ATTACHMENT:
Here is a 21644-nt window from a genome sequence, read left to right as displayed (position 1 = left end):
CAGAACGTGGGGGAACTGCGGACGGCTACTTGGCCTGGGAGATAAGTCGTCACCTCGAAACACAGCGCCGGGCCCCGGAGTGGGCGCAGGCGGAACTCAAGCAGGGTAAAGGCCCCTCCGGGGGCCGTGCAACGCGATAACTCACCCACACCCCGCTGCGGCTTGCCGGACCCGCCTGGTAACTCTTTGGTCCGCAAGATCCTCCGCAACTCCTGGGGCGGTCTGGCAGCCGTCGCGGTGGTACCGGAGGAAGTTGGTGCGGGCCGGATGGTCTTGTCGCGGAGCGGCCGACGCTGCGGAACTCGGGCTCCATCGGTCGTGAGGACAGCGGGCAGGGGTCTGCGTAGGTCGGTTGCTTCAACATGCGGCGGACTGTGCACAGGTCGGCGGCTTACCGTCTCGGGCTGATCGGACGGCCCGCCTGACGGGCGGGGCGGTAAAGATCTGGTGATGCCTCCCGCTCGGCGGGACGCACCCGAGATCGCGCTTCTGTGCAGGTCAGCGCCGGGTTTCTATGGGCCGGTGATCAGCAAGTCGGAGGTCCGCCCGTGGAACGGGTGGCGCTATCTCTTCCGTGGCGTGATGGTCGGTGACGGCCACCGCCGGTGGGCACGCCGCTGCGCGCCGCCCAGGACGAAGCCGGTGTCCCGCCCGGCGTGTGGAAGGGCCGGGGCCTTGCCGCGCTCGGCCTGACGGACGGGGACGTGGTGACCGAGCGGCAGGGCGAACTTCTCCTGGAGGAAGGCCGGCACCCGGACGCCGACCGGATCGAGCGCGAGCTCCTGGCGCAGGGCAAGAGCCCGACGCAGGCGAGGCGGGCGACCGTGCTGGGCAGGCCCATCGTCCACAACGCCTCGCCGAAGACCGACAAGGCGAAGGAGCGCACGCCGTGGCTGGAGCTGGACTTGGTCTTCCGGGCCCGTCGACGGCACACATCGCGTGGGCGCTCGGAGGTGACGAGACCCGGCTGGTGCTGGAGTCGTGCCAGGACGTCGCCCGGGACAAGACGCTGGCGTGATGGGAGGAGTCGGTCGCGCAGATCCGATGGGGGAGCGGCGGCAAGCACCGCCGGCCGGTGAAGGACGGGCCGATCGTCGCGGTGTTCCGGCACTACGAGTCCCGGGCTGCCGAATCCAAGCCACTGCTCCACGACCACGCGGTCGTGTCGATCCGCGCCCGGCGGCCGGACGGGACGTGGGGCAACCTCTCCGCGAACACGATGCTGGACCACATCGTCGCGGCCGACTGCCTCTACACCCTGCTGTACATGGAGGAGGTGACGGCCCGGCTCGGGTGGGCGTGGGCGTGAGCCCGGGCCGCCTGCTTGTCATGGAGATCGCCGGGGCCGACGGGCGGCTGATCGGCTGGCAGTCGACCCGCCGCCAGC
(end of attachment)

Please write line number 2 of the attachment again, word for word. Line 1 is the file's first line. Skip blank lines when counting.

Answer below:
CAGAACGTGGGGGAACTGCGGACGGCTACTTGGCCTGGGAGATAAGTCGTCACCTCGAAACACAGCGCCGGGCCCCGGAGTGGGCGCAGGCGGAACTCAAGCAGGGTAAAGGCCCCTCCGGGGGCCGTGCAACGCGATAACTCACCCACACCCCGCTGCGGCTTGCCGGACCCGCCTGGTAACTCTTTGGTCCGCAAGATCCTCCGCAACTCCTGGGGCGGTCTGGCAGCCGTCGCGGTGGTACCGGAGGAAGTTGGTGCGGGCCGGATGGTCTTGTCGCGGAGCGGCCGACGCTGCGGAACTCGGGCTCCATCGGTCGTGAGGACAGCGGGCAGGGGTCTGCGTAGGTCGGTTGCTTCAACATGCGGCGGACTGTGCACAGGTCGGCGGCTTACCGTCTCGGGCTGATCGGACGGCCCGCCTGACGGGCGGGGCGGTAAAGATCTGGTGATGCCTCCCGCTCGGCGGGACGCACCCGAGATCGCGCTTCTGTGCAGGTCAGCGCCGGGTTTCTATGGGCCGGTGATCAGCAAGTCGGAGGTCCGCCCGTGGAACGGGTGGCGCTATCTCTTCCGTGGCGTGATGGTCGGTGACGGCCACCGCCGGTGGGCACGCCGCTGCGCGCCGCCCAGGACGAAGCCGGTGTCCCGCCCGGCGTGTGGAAGGGCCGGGGCCTTGCCGCGCTCGGCCTGACGGACGGGGACGTGGTGACCGAGCGGCAGGGCGAACTTCTCCTGGAGGAAGGCCGGCACCCGGACGCCGACCGGATCGAGCGCGAGCTCCTGGCGCAGGGCAAGAGCCCGACGCAGGCGAGGCGGGCGACCGTGCTGGGCAGGCCCATCGTCCACAACGCCTCGCCGAAGACCGACAAGGCGAAGGAGCGCACGCCGTGGCTGGAGCTGGACTTGGTCTTCCGGGCCCGTCGACGGCACACATCGCGTGGGCGCTCGGAGGTGACGAGACCCGGCTGGTGCTGGAGTCGTGCCAGGACGTCGCCCGGGACAAGACGCTGGCGTGATGGGAGGAGTCGGTCGCGCAGATCCGATGGGGGAGCGGCGGCAAGCACCGCCGGCCGGTGAAGGACGGGCCGATCGTCGCGGTGTTCCGGCACTACGAGTCCCGGGCTGCCGAATCCAAGCCACTGCTCCACGACCACGCGGTCGTGTCGATCCGCGCCCGGCGGCCGGACGGGACGTGGGGCAACCTCTCCGCGAACACGATGCTGGACCACATCGTCGCGGCCGACTGCCTCTACACCCTGCTGTACATGGAGGAGGTGACGGCCCGGCTCGGGTGGGCGTGGGCGTGAGCCCGGGCCGCCTGCTTGTCATGGAGATCGCCGGGGCCGACGGGCGGCTGATCGGCTGGCAGTCGACCCGCCGCCAGC